The sunsetA poem by Nadia Nencini (1984 – 1993). Nine-year-old victim of Cosa Nostra
The afternoon is ending
The sunset is coming
A stupendous moment
The sun is leaving (to go to bed)
It is already night. All is finished.
Infuriated about the arrest of Riina and Article 41-bis, Cosa Nostra launched a series of terrorist attacks on the Italian mainland. These were meant as retaliation against the Churh and State, who had finally taken a firm position against Cosa Nostra, and also as a political manoeuvre designed to pressure the government to revoke carcere duro. In addition, the attacks served as a warning to all mafiosi who were considering defecting and becoming pentiti.
The attacks were the brainchild of Matteo Messina Denaro, the son of Francesco Messina Denaro, also known as Don Ciccio, who started his career as a campiere and ended it as the boss of the Castelvetrano cosca and the head of the Mafia Commission of Trapani. Don Ciccio groomed his son for the mafia from a young age. In the second mafia war the Castelvetrani forged an alliance with the Corleonesi, and Messina Denaro became a protegee of la belva (the beast) Totò Riina. He is accused of having killed more than fifty people. “I could fill a cemetery with all the people I have killed,” he often boasted in his youth.
By 1992, Matteo Messina Denaro, who at the time was just over thirty years old, had succeeded his father as boss of the Castelvetrano clan and head of the Trapani Commission. When he heard that the Police Commissioner of Mazara del Vallo, Rino Germanà, had initiated an investigation into his affairs, he decided to assassinate him.
On the 14th of September 1992, Matteo Messina Denaro, Leoluca Bagarella and Giuseppe Graviano ambushed Germanà as he drove along the coast towards his rented holiday home. The Police Commissioner returned fire and dove into the sea. In a fortunate turn of events, Bagarella’s Kalashnikov jammed and Germanà escaped alive.
When Riina was captured on the 15th of January 1993, Messina Denaro came up with the retaliatory attack strategy. He travelled to Rome to scout the area and sort out the logistics for the attacks. The first ambush occurred on the 14th of May 1993, with a bomb targeting Maurizio Costanzo, a popular Italian presenter who had publicly rejoiced when Riina was arrested. Fortunately, Maurizio Costanzo and his wife Maria De Filippi survived, but the presenter and another twenty-three innocent bystanders were injured by the blast.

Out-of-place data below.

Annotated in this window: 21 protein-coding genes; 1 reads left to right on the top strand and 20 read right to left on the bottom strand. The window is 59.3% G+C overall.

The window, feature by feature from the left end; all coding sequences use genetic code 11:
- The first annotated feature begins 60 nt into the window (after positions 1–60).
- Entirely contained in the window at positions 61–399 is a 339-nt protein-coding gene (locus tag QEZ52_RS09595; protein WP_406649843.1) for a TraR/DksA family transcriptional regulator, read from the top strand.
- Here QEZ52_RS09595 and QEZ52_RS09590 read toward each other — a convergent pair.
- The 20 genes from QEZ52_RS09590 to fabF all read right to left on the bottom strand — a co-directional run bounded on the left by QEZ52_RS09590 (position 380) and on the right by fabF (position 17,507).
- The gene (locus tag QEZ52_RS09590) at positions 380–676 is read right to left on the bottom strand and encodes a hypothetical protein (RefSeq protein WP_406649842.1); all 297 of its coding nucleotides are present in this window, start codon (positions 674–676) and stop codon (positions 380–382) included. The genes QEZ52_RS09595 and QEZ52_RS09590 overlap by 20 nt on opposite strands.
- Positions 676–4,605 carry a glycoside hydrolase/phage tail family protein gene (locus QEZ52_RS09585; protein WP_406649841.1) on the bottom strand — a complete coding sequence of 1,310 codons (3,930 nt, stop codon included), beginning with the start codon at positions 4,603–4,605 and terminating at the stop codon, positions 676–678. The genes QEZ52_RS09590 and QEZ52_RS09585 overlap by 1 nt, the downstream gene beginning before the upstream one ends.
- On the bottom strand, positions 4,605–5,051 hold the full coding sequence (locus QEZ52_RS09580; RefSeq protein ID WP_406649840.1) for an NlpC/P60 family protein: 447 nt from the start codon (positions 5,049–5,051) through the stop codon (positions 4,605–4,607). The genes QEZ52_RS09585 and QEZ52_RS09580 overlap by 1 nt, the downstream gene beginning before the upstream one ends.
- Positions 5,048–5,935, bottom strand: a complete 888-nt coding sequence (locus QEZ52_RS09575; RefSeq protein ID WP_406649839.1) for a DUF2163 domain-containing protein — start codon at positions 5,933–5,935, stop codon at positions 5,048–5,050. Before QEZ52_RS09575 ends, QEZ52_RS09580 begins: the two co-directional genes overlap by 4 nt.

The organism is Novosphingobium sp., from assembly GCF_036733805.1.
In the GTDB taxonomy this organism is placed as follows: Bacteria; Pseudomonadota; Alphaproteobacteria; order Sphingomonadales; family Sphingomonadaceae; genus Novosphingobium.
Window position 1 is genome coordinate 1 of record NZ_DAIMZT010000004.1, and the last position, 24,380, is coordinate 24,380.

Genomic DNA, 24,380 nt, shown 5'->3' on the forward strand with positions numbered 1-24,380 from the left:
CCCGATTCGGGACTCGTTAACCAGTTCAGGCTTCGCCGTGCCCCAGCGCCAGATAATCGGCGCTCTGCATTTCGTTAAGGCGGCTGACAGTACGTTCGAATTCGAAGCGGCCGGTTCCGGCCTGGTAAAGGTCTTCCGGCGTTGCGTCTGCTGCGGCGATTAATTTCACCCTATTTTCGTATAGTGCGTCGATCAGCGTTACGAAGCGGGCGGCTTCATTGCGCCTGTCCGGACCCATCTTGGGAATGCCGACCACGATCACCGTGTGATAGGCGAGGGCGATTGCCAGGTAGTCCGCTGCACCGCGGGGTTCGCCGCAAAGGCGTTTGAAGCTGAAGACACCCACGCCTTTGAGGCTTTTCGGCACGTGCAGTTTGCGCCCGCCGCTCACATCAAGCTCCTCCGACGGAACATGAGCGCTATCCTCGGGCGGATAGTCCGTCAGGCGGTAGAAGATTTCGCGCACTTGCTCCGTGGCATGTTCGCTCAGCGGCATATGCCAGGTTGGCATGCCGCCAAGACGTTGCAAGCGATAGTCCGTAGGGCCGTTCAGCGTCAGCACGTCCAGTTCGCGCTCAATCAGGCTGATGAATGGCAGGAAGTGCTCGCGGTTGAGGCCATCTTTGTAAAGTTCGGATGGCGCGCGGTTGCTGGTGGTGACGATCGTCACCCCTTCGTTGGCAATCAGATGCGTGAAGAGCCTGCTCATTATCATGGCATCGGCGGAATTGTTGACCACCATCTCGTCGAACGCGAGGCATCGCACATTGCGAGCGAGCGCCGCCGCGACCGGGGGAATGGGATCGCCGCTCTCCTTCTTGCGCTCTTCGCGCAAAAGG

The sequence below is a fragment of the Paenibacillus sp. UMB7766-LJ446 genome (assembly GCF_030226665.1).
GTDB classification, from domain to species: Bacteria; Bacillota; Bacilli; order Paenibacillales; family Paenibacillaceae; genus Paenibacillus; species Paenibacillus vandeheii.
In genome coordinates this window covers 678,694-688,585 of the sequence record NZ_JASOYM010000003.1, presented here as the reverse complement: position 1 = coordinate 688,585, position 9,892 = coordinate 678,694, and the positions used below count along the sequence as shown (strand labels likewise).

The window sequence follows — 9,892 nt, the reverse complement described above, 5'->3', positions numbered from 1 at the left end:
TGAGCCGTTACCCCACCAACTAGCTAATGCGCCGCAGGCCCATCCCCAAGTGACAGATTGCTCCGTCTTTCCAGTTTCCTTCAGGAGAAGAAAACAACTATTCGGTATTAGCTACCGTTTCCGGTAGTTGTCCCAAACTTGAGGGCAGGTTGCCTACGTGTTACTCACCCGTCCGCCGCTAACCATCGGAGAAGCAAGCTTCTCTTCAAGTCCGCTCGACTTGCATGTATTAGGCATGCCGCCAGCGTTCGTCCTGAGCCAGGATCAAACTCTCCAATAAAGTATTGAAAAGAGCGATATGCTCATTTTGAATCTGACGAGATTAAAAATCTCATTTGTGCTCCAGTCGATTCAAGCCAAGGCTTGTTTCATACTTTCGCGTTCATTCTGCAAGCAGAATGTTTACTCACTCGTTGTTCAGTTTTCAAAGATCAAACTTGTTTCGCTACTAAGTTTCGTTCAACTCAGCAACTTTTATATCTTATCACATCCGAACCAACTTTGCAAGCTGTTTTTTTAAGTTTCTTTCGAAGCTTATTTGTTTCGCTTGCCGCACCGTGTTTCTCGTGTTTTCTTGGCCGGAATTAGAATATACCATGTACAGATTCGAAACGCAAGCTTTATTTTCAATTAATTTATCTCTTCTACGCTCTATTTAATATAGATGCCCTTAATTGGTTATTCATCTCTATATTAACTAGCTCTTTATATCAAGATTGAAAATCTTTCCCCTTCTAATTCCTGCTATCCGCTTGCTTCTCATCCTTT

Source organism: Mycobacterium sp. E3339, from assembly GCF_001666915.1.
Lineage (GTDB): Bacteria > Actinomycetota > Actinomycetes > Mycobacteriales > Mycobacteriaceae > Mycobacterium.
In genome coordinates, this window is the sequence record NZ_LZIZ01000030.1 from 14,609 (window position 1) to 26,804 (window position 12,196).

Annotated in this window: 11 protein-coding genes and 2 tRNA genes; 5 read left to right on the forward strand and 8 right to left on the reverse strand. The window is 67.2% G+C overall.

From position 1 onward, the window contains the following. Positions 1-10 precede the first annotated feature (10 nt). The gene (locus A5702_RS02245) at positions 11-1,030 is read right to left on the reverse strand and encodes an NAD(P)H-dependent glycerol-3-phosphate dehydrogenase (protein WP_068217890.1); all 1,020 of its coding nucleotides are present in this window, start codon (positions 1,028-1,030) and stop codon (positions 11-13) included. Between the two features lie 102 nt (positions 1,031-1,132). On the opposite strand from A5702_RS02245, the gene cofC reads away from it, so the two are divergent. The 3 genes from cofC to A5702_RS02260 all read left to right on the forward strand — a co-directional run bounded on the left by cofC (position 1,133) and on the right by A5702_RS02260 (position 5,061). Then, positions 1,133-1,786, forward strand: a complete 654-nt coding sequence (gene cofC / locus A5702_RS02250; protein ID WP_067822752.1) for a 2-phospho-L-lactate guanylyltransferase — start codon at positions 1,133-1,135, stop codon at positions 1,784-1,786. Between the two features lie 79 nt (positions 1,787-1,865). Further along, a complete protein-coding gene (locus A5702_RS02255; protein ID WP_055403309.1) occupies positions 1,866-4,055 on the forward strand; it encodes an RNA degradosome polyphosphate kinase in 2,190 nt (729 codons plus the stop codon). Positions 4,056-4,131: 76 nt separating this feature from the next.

A few days later, on the 27th of May, a stolen white Fiat Fiorino van packed with 280 kilograms of Pentrite and T4 mixed with TNT was parked under Torre dei Pulci in Via dei Georgofili in Florence. It detonated at one o’clock in the morning, blasting a crater three metres wide and two metres deep and scattering dangerous fragments of metal debris all over the street.
The explosion was so powerful that the entire inner city lost power and went dark. It killed five people, including an entire family – municipal police inspector Fabrizio Nencini, his wife Angelamaria, live-in custodian at the Accademia dei Georgofili, and their two daughters, nine-year-old daughter Nadia and two-month-old Caterina. A 20-year-old architecture student called Dario Capolicchio also lost his life. In addition, a further thirty-three people were injured and needed to be hospitalised.
The placing of the bomb, the massive quantity of explosives, and the time of day the bomb was set to detonate indicated clearly that the main target had been the Uffizi gallery and the fifteenth-century Torre dei Pulci. It was an attack on the culture and heritage of northern Italy. The Uffizi gallery had recently installed bulletproof glass, so although there was serious structural damage, the great majority of artworks survived intact. The Torre dei Pulci, on the other hand, was destroyed, and with it the Nencini family who lived there.
On the 27th of July, in a clear message to the Pope, two separate bombs hit the Basilica of San Giorgio (St George) and the Basilica of San Giovanni Laterano (St. John Lateran) in Rome. A third bomb was also detonated in Milan, with explosives packed in a car parked near a modern art gallery in via Palestro, killing five people.
The attack on San Giovanni Laterano was symbolic, as the church was the Pope’s cathedral in his function as Bishop of Rome. However, the more serious damage occurred to the church of San Giorgio, which was left with a massive gaping hole. It was so damaged there was a serious possibility of it totally collapsing. However, the people of Rome were determined to save it and dozens of experts and volunteers rallied to collect the scattered fragments of the building, packing them away safely in over one thousand plastic boxes. It took over three years and two million euros to repair the damage.
Extract from The Battle for Sicily’s Soul – available at all major online booksellers
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